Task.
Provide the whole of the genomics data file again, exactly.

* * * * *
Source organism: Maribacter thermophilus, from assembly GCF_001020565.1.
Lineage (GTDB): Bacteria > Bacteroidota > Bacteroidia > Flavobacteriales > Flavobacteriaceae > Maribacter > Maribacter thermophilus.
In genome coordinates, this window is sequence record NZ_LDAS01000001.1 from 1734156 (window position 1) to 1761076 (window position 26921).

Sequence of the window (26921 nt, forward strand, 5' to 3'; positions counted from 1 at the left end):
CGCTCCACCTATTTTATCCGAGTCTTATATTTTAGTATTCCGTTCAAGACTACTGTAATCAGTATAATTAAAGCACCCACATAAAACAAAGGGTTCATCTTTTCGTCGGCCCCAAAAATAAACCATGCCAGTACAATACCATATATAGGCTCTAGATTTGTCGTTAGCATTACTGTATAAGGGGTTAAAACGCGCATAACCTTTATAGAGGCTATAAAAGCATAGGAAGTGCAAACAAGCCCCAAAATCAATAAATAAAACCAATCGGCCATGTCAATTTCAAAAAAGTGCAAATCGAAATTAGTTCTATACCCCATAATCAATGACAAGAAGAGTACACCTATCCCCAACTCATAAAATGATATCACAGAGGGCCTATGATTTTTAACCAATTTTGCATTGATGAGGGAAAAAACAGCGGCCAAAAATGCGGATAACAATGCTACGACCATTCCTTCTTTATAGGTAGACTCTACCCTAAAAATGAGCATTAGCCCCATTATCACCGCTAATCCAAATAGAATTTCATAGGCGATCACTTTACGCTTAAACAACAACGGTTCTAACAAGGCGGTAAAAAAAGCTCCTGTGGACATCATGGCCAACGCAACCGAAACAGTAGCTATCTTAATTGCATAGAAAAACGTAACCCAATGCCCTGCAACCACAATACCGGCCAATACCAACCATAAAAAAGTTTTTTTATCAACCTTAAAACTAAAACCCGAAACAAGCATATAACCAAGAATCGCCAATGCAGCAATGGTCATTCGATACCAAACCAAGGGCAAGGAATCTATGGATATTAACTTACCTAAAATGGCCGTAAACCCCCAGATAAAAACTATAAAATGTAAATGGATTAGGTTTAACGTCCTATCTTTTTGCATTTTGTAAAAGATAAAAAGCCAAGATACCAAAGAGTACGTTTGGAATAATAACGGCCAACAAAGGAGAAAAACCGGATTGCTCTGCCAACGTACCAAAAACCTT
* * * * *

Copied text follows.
Source organism: Maribacter thermophilus, from assembly GCF_001020565.1.
Lineage (GTDB): Bacteria > Bacteroidota > Bacteroidia > Flavobacteriales > Flavobacteriaceae > Maribacter > Maribacter thermophilus.
In genome coordinates, this window is sequence record NZ_LDAS01000001.1 from 1734156 (window position 1) to 1761076 (window position 26921).

Sequence of the window (26921 nt, forward strand, 5' to 3'; positions counted from 1 at the left end):
CGCTCCACCTATTTTATCCGAGTCTTATATTTTAGTATTCCGTTCAAGACTACTGTAATCAGTATAATTAAAGCACCCACATAAAACAAAGGGTTCATCTTTTCGTCGGCCCCAAAAATAAACCATGCCAGTACAATACCATATATAGGCTCTAGATTTGTCGTTAGCATTACTGTATAAGGGGTTAAAACGCGCATAACCTTTATAGAGGCTATAAAAGCATAGGAAGTGCAAACAAGCCCCAAAATCAATAAATAAAACCAATCGGCCATGTCAATTTCAAAAAAGTGCAAATCGAAATTAGTTCTATACCCCATAATCAATGACAAGAAGAGTACACCTATCCCCAACTCATAAAATGATATCACAGAGGGCCTATGATTTTTAACCAATTTTGCATTGATGAGGGAAAAAACAGCGGCCAAAAATGCGGATAACAATGCTACGACCATTCCTTCTTTATAGGTAGACTCTACCCTAAAAATGAGCATTAGCCCCATTATCACCGCTAATCCAAATAGAATTTCATAGGCGATCACTTTACGCTTAAACAACAACGGTTCTAACAAGGCGGTAAAAAAAGCTCCTGTGGACATCATGGCCAACGCAACCGAAACAGTAGCTATCTTAATTGCATAGAAAAACGTAACCCAATGCCCTGCAACCACAATACCGGCCAATACCAACCATAAAAAAGTTTTTTTATCAACCTTAAAACTAAAACCCGAAACAAGCATATAACCAAGAATCGCCAATGCAGCAATGGTCATTCGATACCAAACCAAGGGCAAGGAATCTATGGATATTAACTTACCTAAAATGGCCGTAAACCCCCAGATAAAAACTATAAAATGTAAATGGATTAGGTTTAACGTCCTATCTTTTTGCATTTTGTAAAAGATAAAAAGCCAAGATACCAAAGAGTACGTTTGGAATAATAACGGCCAACAAAGGAGAAAAACCGGATTGCTCTGCCAACGTACCAAAAACCTT